Restless is definitely a good word to describe Thomas who is perpetually busy. Some friends joke that he’s only a part-time drycleaner because he works full-time in community service.
Over the years he has been a long-time local Chamber of Commerce board member and was once honored with a Lifetime Achievement Award. He has also long served Rotary International in various capacities, including president and membership chair. Additionally, he was a founding director of Town Center Bank and was president of the Providence Milwaukie Hospital Foundation.
He’s also been quite active in the drycleaning industry over the years, including a stint on the Oregon Dry Cleaners Association board for about a decade. He was honored by the association as Dry Cleaner of the Year back in 1986.
“Instead of just being a drycleaner, being involved in the community keeps me challenged. It keeps me inspired and keeps me motivated to do things,” he said. “I don’t get complacent. I don’t get in a comfort zone.”
There is little danger that Thomas will ever slip into a comfort zone; for starters, he’d have to actually slow down in order for that to happen.
Yet, even when he isn’t spending time with his family, running his business or helping the community, the man who will soon be old enough to retire later this year continues to train for half-marathons (about 13 miles).
Over the years he’s actually competed in about a dozen 26-mile full marathons, including ones in Seattle, Las Vegas, Portland, Chicago, New York and Boston.
“For the Boston Marathon, you can’t just enter it. You have to be running in a qualified time,” he noted. “My best time for a marathon was three hours and 16 minutes. I did that in 2006.”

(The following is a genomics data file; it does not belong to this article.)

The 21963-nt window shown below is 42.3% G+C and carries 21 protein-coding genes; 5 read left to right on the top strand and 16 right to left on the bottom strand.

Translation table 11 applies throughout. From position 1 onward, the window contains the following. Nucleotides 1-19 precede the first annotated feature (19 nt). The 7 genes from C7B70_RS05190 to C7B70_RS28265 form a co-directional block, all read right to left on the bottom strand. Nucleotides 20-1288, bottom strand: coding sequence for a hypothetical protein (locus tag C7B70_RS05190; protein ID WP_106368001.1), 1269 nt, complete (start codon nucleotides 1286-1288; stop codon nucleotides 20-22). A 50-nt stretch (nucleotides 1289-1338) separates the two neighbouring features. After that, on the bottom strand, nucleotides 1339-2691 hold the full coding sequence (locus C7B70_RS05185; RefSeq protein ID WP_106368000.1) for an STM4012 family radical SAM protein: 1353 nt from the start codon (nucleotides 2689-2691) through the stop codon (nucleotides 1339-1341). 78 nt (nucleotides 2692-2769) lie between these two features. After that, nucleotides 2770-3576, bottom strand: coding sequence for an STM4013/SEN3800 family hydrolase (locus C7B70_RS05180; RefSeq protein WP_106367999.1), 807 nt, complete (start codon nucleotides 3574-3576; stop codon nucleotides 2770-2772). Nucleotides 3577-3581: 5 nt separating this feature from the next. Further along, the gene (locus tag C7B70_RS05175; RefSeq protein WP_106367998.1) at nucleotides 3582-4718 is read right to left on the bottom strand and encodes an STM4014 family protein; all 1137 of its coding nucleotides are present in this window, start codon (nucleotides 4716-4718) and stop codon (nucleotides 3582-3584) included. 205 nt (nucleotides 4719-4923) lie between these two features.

Part of the reason Thomas took up running in the first place was to prove something to himself.
“My family, hereditarily, has every sickness on both my parents’ sides... stroke, diabetes, blood pressure, heart problems, cholesterol. Another setback was my brother, who is seven years younger than me. He had a heart attack when he was 42,” he explained. “So, I was determined to be the exception to the rule… to be healthy. I wanted to be able to do the things I wanted to do.”
One thing that Thomas has long wanted to do stems from his Indian heritage: it has always been important to him that his three children have a chance at an excellent education, no matter the sacrifice.
“I am very, very proud of them. They all went through high school and to college,” he beamed. “When they ask me what kind of gift I want for Father’s Day or my birthday or anything, the only thing I ask them is that they come and hang out and we can make breakfast or lunch together and spend time together.”
Building stronger relations, whether though family, employees or customers, is one area where Thomas feels a lot of pride.
“My team members actually chastise me when I work on the counters. They say, ‘You have to be fired because you take too much time,’” he laughed. “But the customers always want to stand there and chat with me. In this day of transactional relationships, I still believe in building friendships.”
Choosing the word “personalized” as part of his company title was no accident. Thomas has always made himself available to customers, especially when problems arise.
“I always make sure if there is a problem — which we’ve had many come through here — I speak directly with the customer. I don’t hide behind any curtains,” he said.
“I tell them: ‘I screwed up. Now, tell me how I can resolve this. What can I do?’”
Oftentimes, an excellent lifelong customer will emerge from a bad experience if it is resolved well.
“Some of my friends tell me: ‘I remember when you ruined one of our comforters. You called us into your office and sat down with us. I’ve never had such an experience with a drycleaner.’ They remember it even if I don’t,” he said. “I tell my team members that we have hundreds of customers but they only have one drycleaner.”
In order for the customers to be happy, the employees must be first.
“You must take care of your employees. Then the employees will automatically take care of the customers,” Thomas emphasized. “A happy employee doesn’t have to say a word. The customers read their faces.”
Perhaps it does not hurt that his employees can see happiness on his own face, too. There is nothing Thomas would rather be doing.
“I don’t have any desire to retire because I’m really having fun,” he said. “When I say that, people look at me and say, ‘Are you out of your mind?’”